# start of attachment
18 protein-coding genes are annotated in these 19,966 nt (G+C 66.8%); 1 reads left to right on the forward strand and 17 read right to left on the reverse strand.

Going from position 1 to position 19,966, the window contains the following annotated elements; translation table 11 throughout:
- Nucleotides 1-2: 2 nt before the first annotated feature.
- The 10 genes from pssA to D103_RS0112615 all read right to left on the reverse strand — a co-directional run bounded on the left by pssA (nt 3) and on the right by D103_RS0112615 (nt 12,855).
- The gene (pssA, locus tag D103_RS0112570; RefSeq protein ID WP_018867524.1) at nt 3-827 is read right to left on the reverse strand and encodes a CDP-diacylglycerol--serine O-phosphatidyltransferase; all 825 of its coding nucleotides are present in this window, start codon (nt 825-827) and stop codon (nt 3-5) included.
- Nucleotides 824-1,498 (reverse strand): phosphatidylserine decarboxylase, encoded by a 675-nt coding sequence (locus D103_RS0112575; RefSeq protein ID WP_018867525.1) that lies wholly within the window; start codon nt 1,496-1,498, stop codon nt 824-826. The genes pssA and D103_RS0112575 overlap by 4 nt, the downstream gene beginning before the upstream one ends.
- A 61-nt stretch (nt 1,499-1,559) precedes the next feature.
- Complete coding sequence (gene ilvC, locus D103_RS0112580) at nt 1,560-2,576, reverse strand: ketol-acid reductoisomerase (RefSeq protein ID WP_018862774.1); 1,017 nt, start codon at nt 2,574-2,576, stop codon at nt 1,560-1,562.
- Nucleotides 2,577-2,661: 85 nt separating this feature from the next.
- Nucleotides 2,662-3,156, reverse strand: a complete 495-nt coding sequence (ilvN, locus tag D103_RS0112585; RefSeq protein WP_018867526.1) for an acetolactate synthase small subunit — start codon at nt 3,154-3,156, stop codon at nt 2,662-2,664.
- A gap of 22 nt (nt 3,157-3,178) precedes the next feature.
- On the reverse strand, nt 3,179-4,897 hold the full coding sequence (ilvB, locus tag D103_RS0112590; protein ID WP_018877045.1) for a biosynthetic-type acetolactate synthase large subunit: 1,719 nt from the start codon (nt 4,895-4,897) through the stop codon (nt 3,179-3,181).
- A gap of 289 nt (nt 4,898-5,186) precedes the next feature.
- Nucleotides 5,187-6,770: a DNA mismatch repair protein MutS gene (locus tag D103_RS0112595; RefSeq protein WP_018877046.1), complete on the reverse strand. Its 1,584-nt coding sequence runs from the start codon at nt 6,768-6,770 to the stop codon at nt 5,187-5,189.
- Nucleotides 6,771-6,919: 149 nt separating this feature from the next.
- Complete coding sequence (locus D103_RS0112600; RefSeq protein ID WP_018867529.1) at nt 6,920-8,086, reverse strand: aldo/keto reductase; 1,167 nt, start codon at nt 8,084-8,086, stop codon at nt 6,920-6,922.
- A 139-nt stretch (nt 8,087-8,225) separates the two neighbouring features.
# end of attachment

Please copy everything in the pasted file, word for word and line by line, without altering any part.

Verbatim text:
18 protein-coding genes are annotated in these 19,966 nt (G+C 66.8%); 1 reads left to right on the forward strand and 17 read right to left on the reverse strand.

Going from position 1 to position 19,966, the window contains the following annotated elements; translation table 11 throughout:
- Nucleotides 1-2: 2 nt before the first annotated feature.
- The 10 genes from pssA to D103_RS0112615 all read right to left on the reverse strand — a co-directional run bounded on the left by pssA (nt 3) and on the right by D103_RS0112615 (nt 12,855).
- The gene (pssA, locus tag D103_RS0112570; RefSeq protein ID WP_018867524.1) at nt 3-827 is read right to left on the reverse strand and encodes a CDP-diacylglycerol--serine O-phosphatidyltransferase; all 825 of its coding nucleotides are present in this window, start codon (nt 825-827) and stop codon (nt 3-5) included.
- Nucleotides 824-1,498 (reverse strand): phosphatidylserine decarboxylase, encoded by a 675-nt coding sequence (locus D103_RS0112575; RefSeq protein ID WP_018867525.1) that lies wholly within the window; start codon nt 1,496-1,498, stop codon nt 824-826. The genes pssA and D103_RS0112575 overlap by 4 nt, the downstream gene beginning before the upstream one ends.
- A 61-nt stretch (nt 1,499-1,559) precedes the next feature.
- Complete coding sequence (gene ilvC, locus D103_RS0112580) at nt 1,560-2,576, reverse strand: ketol-acid reductoisomerase (RefSeq protein ID WP_018862774.1); 1,017 nt, start codon at nt 2,574-2,576, stop codon at nt 1,560-1,562.
- Nucleotides 2,577-2,661: 85 nt separating this feature from the next.
- Nucleotides 2,662-3,156, reverse strand: a complete 495-nt coding sequence (ilvN, locus tag D103_RS0112585; RefSeq protein WP_018867526.1) for an acetolactate synthase small subunit — start codon at nt 3,154-3,156, stop codon at nt 2,662-2,664.
- A gap of 22 nt (nt 3,157-3,178) precedes the next feature.
- On the reverse strand, nt 3,179-4,897 hold the full coding sequence (ilvB, locus tag D103_RS0112590; protein ID WP_018877045.1) for a biosynthetic-type acetolactate synthase large subunit: 1,719 nt from the start codon (nt 4,895-4,897) through the stop codon (nt 3,179-3,181).
- A gap of 289 nt (nt 4,898-5,186) precedes the next feature.
- Nucleotides 5,187-6,770: a DNA mismatch repair protein MutS gene (locus tag D103_RS0112595; RefSeq protein WP_018877046.1), complete on the reverse strand. Its 1,584-nt coding sequence runs from the start codon at nt 6,768-6,770 to the stop codon at nt 5,187-5,189.
- Nucleotides 6,771-6,919: 149 nt separating this feature from the next.
- Complete coding sequence (locus D103_RS0112600; RefSeq protein ID WP_018867529.1) at nt 6,920-8,086, reverse strand: aldo/keto reductase; 1,167 nt, start codon at nt 8,084-8,086, stop codon at nt 6,920-6,922.
- A 139-nt stretch (nt 8,087-8,225) separates the two neighbouring features.